An Ontario woman is accusing her basketball-playing neighbour of polluting her airspace with unbearable noise, and is asking the province's environmental commissioner to do something about it.
Anne Langdon claims her Peterborough, Ont., residence has been rendered unlivable by the bouncing sounds coming from the basketball court next door.
The National Post reports that Langdon launched an investigation under the Ontario's Environmental Bill of Rights after the city "refused to address" her noise complaints.
According to the Post, Langdon is citing Section 14 of Ontario's Environmental Protection Act, regarding the "impairment of the quality of the natural environment for any use that can be made of it," and "loss of enjoyment of normal use of property."
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It is said to be the first case of its kind in Peterborough, Ont. But, if successful, it may be the first of its kind anywhere in the province.
A search for noise complaints through Ontario's Ministry of the Environment found that a Bobcaygeon dairy farm was recently fined $45,000 and a Halton Hills flour mill was similarly fined $25,000, both in part due to noise violations.
Why hasn't anyone thought of applying this to regular citizens before?
Cigarette smokers who throw butts on the ground are certainly impairing the quality of our natural environment.
Those couples wandering hand-in-hand down the street, blocking us from passing at a normal pace, must receive a citation immediately.
The guy living in the adjacent apartment, who can be heard going to the bathroom at approximately 10 p.m. every evening, is certainly responsible for the loss of enjoyment of normal use of property.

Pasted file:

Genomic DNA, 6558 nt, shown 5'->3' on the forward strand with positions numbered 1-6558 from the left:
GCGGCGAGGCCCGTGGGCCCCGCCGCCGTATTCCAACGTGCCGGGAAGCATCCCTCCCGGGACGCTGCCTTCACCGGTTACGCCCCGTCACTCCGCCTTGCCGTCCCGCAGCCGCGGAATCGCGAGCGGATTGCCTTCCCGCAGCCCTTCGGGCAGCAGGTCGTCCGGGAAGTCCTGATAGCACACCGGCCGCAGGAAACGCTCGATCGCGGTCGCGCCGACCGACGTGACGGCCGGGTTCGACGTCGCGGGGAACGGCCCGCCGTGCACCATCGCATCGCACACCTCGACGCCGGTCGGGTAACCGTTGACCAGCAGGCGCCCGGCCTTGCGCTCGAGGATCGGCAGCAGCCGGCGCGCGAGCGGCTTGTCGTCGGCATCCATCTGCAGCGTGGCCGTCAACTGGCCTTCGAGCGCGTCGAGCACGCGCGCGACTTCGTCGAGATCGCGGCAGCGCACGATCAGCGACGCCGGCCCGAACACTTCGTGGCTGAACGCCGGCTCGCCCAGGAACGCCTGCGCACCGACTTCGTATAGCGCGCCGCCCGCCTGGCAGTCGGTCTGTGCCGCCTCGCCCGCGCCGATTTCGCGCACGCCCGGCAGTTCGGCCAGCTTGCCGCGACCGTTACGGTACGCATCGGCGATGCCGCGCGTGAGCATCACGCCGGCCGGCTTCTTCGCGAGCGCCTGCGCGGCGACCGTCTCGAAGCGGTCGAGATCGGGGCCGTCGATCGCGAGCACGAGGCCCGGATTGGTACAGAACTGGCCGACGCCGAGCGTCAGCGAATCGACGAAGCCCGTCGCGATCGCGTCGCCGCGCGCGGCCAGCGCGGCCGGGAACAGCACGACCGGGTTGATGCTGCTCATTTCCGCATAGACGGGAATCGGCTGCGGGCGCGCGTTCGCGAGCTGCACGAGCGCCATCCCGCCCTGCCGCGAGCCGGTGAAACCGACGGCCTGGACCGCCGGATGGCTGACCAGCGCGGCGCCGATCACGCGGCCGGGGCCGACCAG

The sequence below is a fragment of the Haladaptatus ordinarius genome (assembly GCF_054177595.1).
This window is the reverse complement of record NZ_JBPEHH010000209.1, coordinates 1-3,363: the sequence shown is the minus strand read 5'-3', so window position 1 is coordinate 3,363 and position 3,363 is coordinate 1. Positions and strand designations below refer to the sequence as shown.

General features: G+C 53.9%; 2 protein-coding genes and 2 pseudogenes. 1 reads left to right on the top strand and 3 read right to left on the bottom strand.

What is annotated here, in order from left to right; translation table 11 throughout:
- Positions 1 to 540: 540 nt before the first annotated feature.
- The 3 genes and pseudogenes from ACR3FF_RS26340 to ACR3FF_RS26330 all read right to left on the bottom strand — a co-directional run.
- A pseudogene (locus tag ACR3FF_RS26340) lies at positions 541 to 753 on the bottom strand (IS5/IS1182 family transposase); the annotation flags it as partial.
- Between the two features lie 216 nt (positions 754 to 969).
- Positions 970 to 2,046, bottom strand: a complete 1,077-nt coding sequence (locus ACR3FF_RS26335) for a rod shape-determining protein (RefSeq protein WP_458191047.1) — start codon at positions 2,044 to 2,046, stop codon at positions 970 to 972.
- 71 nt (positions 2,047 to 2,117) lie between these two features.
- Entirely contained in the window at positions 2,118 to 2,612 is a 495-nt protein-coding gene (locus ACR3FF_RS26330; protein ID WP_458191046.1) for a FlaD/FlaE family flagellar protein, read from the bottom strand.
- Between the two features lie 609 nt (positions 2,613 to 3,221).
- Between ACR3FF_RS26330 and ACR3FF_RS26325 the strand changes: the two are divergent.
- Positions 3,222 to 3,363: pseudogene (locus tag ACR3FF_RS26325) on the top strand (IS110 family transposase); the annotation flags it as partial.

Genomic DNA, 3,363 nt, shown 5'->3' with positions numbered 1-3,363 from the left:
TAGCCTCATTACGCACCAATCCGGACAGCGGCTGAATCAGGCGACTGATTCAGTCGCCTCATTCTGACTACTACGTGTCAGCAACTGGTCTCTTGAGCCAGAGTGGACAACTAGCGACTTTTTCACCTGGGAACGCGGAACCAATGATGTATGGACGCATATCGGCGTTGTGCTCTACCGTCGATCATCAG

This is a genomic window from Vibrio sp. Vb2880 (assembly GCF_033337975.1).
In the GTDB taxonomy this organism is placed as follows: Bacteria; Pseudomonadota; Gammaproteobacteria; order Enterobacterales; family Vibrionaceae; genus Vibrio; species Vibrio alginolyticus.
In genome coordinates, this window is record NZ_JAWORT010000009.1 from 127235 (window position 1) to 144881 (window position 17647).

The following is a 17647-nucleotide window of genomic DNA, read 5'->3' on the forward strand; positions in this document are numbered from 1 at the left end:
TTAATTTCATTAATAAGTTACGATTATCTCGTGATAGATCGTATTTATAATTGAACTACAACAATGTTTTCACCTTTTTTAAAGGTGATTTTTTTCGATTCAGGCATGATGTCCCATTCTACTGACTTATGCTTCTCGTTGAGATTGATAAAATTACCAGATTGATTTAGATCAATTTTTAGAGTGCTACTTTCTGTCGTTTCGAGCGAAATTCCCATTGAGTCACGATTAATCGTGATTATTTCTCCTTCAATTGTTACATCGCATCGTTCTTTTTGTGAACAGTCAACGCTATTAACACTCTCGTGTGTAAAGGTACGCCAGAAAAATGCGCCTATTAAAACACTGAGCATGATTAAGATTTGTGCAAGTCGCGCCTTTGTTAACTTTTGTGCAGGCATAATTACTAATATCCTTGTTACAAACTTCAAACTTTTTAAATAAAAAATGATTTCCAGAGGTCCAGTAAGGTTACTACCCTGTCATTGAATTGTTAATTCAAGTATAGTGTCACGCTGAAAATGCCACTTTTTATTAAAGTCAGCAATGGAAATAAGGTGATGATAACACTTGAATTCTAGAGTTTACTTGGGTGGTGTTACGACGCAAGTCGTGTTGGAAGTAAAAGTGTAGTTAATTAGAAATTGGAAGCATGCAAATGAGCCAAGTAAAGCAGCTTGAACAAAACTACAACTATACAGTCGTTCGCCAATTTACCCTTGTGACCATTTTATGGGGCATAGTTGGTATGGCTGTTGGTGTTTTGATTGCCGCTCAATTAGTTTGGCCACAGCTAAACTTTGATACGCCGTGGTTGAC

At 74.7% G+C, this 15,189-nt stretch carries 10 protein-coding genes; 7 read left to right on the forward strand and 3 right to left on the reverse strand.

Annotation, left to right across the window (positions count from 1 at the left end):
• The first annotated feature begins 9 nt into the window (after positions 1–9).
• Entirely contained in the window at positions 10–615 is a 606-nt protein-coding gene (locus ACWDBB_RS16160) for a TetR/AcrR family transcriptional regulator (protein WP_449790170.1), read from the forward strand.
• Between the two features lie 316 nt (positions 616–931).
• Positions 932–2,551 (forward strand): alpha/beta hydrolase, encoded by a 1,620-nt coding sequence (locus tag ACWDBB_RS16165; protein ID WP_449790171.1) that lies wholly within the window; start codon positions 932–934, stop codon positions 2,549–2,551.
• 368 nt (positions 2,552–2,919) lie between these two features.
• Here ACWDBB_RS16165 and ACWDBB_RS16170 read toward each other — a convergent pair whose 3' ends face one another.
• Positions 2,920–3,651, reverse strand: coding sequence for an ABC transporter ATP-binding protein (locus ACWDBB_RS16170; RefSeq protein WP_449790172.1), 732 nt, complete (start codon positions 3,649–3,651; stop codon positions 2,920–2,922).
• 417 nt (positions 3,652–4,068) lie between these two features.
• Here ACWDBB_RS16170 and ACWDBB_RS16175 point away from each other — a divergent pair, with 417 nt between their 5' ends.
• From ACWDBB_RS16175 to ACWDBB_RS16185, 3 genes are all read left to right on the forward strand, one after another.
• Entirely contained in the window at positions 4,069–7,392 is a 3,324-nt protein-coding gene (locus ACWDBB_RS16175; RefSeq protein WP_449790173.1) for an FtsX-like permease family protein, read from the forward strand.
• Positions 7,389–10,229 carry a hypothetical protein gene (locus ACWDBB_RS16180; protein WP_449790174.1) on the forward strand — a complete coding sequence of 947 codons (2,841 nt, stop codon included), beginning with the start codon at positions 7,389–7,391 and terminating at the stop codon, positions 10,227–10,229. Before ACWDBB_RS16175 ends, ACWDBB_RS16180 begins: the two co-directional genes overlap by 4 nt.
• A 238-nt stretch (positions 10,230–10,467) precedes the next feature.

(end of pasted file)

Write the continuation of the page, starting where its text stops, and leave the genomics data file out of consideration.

The reaction to Langdon's threat hasn't been exactly overwhelming in its support for the self-described victim.
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Hundreds of comments posted to Peterborough This Week, which first publicized the noise complaint, were strongly in opposition. A petition supporting the targeted neighbours has already received more than 500 signatures.
The newspaper itself decided the whole issue needed to go away, suggesting Langdon simply move to a quieter area.
From a Peterborough This Week opinion column:
Ms Langdon needs a quiet area to work from home and to enjoy her home. While Gilmour Street looked like the perfect tree-lined street for that lifestyle, it's obvious that the ambiance noise of busy children doesn't fit into the picture. After all, her apartment is in the middle of a vibrant city and noise is an inevitable byproduct.
The whole affair brings to mind a recent case in Vancouver, where a condo owner was banned from using his outdoor hot tub and stereo system overnight after a series of noise complaints.
Steve Newell was told by the B.C. Supreme Court that he had to strictly adhere to the noise bylaws related to his 37th-storey penthouse, which he spent $800,000 making awesome.
There was no petition supporting Newell's right to soak.